So we get to the Wesleyan Quadrilateral . Wesley added onto Hookers’ model- the vital thing that was missing- our own experience and the experience of others. For a rapidly evolving society and church this is essential because the people of the past have not experienced many of the changes that are now happening.

 

 

If we don’t add experience, the only thing, we can do is to resort to being some type of time capsule whose aim is to honour the past and preserve it- sort of becoming a type of theological national trust. The problem with is that we are not called to do this- we are called to make disciples- not museum visitors.

 

And this makes things are a bit complicated- how do we merge the traditions we have started to create over zoom such as funny film clips and worship band film clips to the things that worked with our previous traditions of peace candles, robed choirs and organ music? We can only do that by sitting down and working how things feel now as we experience the waning of restrictions and the hope of maskless services soon.

 

For us to really incorporate experience we need to listen to each other – with an open heart and an open mind. Instead of saying- we did it this way and anything else is simply not us- we need to listen all of our experiences and not discount how people feel- but also be aware that just because we feel one way- that doesn’t mean that everyone else feels that way or if they disagree they are wrong.

 

It also means trying to reinterpret things so that they have value today.

 

What is this? (slide)

 

It is a communion token. In the not-so-distant past in many non-conformist churches they had communion quarterly and after the service. And it wasn’t open to all. Members were visited quarterly and were given a moral audit to make sure that they were worthy- and if they were they were given a communion token that they had to hand in as they went up for Communion. No token meant no communion.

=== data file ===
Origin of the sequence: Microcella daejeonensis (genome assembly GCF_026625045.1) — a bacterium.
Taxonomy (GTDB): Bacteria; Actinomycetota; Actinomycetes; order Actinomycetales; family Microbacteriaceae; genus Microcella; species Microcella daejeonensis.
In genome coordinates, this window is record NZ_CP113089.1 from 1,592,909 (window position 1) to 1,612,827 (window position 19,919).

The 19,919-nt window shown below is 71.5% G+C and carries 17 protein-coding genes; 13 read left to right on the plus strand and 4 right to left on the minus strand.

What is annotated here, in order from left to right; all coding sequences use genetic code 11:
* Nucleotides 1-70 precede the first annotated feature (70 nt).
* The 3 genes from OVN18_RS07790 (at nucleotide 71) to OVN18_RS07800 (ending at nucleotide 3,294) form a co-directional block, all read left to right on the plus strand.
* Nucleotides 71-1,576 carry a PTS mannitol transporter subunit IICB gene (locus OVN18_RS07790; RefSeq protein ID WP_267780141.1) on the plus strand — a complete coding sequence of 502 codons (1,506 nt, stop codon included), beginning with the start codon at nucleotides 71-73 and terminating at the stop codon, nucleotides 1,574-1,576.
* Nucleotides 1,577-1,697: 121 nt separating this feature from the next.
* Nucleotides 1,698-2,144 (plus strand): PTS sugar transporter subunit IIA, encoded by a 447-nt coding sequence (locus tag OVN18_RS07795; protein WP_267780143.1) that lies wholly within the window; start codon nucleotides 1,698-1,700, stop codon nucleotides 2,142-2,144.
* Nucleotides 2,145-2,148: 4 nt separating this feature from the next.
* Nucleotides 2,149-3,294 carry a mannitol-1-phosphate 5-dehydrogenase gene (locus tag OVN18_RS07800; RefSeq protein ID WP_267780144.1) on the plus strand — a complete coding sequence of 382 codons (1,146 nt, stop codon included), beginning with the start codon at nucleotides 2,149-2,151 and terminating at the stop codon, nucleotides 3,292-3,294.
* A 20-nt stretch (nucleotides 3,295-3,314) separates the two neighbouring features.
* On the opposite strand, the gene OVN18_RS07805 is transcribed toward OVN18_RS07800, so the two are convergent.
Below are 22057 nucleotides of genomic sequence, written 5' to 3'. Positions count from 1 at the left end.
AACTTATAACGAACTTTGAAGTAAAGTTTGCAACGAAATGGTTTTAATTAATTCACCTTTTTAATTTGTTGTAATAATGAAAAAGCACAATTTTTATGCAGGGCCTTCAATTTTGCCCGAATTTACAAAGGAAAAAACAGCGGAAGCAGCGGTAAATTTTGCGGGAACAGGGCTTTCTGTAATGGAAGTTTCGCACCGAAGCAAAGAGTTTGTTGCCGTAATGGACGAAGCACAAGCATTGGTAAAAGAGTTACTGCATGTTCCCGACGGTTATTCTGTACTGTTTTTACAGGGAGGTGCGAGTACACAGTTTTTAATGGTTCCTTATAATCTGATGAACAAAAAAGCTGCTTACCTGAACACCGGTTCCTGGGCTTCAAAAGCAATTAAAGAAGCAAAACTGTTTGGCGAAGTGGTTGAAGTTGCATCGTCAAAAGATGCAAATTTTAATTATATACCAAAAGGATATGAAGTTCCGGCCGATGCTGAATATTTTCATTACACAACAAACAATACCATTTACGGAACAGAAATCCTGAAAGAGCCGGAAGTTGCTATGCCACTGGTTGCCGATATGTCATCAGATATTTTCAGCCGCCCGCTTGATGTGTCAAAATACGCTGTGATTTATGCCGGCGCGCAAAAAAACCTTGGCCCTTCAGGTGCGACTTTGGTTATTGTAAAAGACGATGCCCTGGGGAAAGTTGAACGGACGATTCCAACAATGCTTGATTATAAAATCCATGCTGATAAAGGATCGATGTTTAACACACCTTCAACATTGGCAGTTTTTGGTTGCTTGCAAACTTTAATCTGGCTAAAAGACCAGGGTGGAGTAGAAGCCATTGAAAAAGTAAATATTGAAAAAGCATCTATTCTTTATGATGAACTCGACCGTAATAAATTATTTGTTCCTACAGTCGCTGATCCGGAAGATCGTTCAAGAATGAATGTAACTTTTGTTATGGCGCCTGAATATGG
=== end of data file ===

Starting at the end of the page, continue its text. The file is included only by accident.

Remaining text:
While I am horrified about the thinking behind this- it did mean that members were visited quarterly. I am sure that many of these audits were relatively cosy chats over a cuppa and served a useful purpose.

 

While I would never seek to bring back communion tokens, quarterly engagement with someone from the church seems like a good thing. A phone call or zoom call might replace the communion token visit but the principle is a good one that we’ll be chatting about as we pick up the threads of pastoral care post pandemic.

 

So what is my point? That there is a lot of listening, a lot of compromise, a lot of reimaging that we’ll be doing. And that’s exciting, we can take the treasures of the past, dust them off and make sure they are working with us….with a shiny future.

 

I am sure Jesus’s critics would be as horrified by this sermon as they were with the disciple’s unclean hands…. And that’s the point.

 

Churches are not museums. Churches and faith must evolve to be relevant. Things once important lose their importance. Seeking God and listening to the spirit’s urgings through community and church family allows us to renew ourselves.

 

We must focus on the example of Jesus and make sure we are the people tutted about rather than doing the tutting.